An exciting announcement was made by the the Hon. Anthony Roberts, Minister for Planning and Housing and Fiona Morrison, Commissioner of Open Space and Parklands yesterday at Livvi’s Place Ryde. Read below for more information.
Imagine taking your child to a playground on a sunny spring morning and seeing the playground full of parents and carers enjoying each other’s company surrounded by children laughing, playing and taking delight in the beautiful surroundings of the park.
Now imagine your child not being able to participate. He or she can only watch the other children playing and having fun.
Imagine the feelings of disappointment, sadness and despair you and your child would experience.
Sadly, this is the reality that many NSW families across our cities and towns are faced with every day as about 90,000 children aged between five and 14 live with a disability.
This is not acceptable and we need to do more to address the inequality of these situations. Our parks and play spaces are essential to the growth and development of our children.
It is through play that children and young people learn to socialise, negotiate risk, challenge themselves, make friends, develop their imaginations and learn to make decisions.
Playgrounds and parks are spaces where children of all abilities and from all walks of life can strive to work together to conquer challenges, imitate and learn from each other and build friendships, irrespective of physical or mental ability.
Imagine their parents sitting, engaging with other parents and carers witnessing their child being welcomed.
For the parents and carers, play spaces and parks are indispensable meeting points where support, friendship and relief can be found.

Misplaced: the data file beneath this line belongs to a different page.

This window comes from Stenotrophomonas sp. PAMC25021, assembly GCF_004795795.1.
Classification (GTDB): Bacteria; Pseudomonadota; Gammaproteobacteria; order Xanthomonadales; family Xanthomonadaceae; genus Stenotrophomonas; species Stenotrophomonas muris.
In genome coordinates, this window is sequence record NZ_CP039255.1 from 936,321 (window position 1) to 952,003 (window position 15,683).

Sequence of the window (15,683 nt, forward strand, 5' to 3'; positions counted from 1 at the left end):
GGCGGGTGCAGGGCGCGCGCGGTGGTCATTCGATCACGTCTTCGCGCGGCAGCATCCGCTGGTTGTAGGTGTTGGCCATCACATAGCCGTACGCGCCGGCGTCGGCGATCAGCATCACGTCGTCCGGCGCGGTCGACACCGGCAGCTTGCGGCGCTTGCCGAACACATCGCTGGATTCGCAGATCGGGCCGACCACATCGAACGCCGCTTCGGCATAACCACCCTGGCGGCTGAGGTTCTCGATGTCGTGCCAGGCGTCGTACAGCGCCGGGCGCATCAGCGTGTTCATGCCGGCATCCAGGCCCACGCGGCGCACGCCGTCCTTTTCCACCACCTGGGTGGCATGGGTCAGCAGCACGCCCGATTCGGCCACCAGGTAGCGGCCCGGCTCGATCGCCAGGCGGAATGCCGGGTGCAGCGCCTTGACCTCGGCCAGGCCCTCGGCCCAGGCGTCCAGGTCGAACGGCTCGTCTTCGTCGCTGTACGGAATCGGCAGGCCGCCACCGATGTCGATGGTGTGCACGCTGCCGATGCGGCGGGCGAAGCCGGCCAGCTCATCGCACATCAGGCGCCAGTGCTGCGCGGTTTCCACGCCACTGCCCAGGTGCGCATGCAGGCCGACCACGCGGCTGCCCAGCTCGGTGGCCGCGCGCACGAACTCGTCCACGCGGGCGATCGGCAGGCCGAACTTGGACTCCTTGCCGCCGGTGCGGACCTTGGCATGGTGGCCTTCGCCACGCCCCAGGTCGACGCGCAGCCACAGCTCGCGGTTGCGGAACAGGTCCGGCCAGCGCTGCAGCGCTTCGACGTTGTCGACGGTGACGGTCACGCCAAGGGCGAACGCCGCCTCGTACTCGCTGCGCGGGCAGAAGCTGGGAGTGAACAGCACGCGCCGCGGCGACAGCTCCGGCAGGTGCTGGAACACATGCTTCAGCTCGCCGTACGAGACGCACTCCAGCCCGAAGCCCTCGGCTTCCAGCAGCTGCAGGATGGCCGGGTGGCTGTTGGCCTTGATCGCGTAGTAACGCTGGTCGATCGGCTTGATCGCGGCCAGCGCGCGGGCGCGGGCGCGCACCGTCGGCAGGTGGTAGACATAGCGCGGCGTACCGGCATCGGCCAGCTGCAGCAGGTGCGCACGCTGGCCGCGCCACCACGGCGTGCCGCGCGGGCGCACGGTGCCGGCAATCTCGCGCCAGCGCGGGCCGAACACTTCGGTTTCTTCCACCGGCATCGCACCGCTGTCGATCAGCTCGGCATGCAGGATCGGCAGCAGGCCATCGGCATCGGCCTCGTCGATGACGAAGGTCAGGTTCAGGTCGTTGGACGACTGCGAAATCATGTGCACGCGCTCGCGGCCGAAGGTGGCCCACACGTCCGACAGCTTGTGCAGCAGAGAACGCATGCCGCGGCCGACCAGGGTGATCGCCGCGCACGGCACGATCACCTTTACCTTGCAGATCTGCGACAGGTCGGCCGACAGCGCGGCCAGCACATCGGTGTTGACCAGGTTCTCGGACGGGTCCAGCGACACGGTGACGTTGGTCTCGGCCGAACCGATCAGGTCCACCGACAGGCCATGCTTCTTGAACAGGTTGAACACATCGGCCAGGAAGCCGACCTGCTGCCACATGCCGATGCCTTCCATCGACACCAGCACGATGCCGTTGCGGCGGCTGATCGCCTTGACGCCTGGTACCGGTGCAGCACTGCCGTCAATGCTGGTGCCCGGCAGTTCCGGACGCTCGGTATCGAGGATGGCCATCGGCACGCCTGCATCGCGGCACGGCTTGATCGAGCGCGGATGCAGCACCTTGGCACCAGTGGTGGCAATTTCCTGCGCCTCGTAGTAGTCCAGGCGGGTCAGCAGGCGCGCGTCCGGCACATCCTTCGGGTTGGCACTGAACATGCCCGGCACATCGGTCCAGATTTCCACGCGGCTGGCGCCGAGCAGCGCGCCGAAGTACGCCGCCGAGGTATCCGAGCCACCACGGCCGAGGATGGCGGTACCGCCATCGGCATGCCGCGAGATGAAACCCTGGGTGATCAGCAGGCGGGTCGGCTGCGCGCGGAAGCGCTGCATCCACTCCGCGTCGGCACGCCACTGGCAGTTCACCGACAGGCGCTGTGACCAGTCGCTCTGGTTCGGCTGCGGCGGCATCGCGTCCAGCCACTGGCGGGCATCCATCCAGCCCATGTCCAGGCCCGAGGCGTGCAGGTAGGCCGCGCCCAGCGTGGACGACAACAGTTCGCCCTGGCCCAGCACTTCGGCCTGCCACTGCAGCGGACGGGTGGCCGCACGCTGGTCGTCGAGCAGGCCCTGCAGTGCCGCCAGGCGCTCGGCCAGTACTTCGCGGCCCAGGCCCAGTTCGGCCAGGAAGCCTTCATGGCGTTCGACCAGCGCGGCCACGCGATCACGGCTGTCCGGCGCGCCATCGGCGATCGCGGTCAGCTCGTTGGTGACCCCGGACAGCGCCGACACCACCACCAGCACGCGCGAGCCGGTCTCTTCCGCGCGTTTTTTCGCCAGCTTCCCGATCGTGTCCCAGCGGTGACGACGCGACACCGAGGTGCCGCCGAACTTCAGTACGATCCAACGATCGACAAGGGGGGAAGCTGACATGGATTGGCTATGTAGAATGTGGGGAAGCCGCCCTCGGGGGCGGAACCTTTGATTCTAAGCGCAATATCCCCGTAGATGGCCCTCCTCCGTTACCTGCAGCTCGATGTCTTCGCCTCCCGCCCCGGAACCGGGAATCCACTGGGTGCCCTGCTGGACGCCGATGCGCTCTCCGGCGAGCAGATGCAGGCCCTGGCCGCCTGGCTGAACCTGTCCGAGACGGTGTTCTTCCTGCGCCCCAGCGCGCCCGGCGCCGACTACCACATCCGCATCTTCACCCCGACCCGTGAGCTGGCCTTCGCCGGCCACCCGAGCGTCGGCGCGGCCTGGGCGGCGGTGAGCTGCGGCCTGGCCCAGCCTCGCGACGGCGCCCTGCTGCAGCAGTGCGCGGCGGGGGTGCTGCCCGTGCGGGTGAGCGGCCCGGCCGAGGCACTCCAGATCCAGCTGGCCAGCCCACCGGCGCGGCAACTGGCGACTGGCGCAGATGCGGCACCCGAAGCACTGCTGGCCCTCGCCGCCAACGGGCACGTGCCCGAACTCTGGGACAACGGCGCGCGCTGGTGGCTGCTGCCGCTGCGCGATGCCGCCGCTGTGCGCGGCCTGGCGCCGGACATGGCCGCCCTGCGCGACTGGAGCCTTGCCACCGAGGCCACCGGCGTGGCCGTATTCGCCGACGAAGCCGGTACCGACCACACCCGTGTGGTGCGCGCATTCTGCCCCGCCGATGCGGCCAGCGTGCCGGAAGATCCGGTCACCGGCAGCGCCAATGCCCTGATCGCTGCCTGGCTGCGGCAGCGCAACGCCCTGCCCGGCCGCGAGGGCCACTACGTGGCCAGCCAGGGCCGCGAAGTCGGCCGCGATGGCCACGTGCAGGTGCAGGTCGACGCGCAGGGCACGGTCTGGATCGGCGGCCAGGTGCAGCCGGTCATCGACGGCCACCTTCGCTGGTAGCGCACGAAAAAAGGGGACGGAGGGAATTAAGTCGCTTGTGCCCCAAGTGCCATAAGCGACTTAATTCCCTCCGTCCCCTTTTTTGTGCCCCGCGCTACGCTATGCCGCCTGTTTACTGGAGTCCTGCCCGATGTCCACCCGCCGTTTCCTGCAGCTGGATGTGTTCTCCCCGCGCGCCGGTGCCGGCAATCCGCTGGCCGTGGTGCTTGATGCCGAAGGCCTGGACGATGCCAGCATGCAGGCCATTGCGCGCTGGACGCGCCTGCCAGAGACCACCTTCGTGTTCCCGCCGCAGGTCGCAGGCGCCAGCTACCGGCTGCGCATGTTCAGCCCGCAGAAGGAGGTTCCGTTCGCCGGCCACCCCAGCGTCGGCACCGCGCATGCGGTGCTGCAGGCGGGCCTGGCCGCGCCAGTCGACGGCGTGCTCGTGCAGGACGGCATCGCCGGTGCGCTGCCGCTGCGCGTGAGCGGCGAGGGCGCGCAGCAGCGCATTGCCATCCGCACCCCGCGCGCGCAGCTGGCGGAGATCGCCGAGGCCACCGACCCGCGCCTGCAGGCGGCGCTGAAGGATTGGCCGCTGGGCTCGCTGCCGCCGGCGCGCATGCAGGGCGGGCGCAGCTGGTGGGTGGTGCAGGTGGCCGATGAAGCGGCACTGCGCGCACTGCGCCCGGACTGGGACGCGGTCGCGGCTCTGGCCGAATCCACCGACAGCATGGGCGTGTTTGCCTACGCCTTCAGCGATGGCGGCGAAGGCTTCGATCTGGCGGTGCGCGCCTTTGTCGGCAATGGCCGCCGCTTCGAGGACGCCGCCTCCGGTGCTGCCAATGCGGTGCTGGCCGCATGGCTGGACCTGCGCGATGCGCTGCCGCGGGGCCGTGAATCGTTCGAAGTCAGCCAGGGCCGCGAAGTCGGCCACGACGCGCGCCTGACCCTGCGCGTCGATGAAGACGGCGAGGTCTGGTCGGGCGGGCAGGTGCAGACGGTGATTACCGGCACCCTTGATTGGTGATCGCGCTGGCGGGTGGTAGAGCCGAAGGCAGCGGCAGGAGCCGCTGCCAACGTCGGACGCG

As the heart of our suburbs, our parks and play spaces must be places that welcome everyone, regardless of ability and background.
The commitment to create places that are equitable and available to people of all abilities is central to the work of the NSW government and many organisations, including the Touched By Olivia Foundation.
Through the creation of inclusive play spaces and parklands, where children and carers of all abilities can come together to play and to support each other, our community will become more resilient and tolerant.
The network of Livvi’s Place play spaces across NSW is a significant step in establishing places where all children can play, but more work needs to be done.
The NSW government is committed to creating more play spaces where all children can play and where carers of all ages and abilities can enjoy time with their children and their neighbours.
I’ve tasked the NSW Commissioner for Open Space and Parklands, Fiona Morrison, to focus on working with the community to create parks and play spaces that are planned, designed and managed under the principles of universal access and to create more inclusive play spaces for our communities.
Work has started to ensure play is equal and available to all.
Through understanding the challenges so many NSW families are faced with, the new Inclusive Play Guidelines will promote inclusion across the state and provide the tools for designers to create play spaces that are equitable, enjoyable, fun and equal.
Now, picture the child I mentioned earlier, having the freedom to swing, roll, run, climb, slide, explore, create and build at his or her choosing. Complete equal autonomy.
Imagine their parents sitting, engaging with other parents and carers witnessing their child being welcomed, accepted and smiling.
That is the future this government intends to provide for every child in NSW. While there is much work to be done, the commitment has been made and work has started to ensure play is equal and available to all.
From the Daily Telegraph 9 November 2017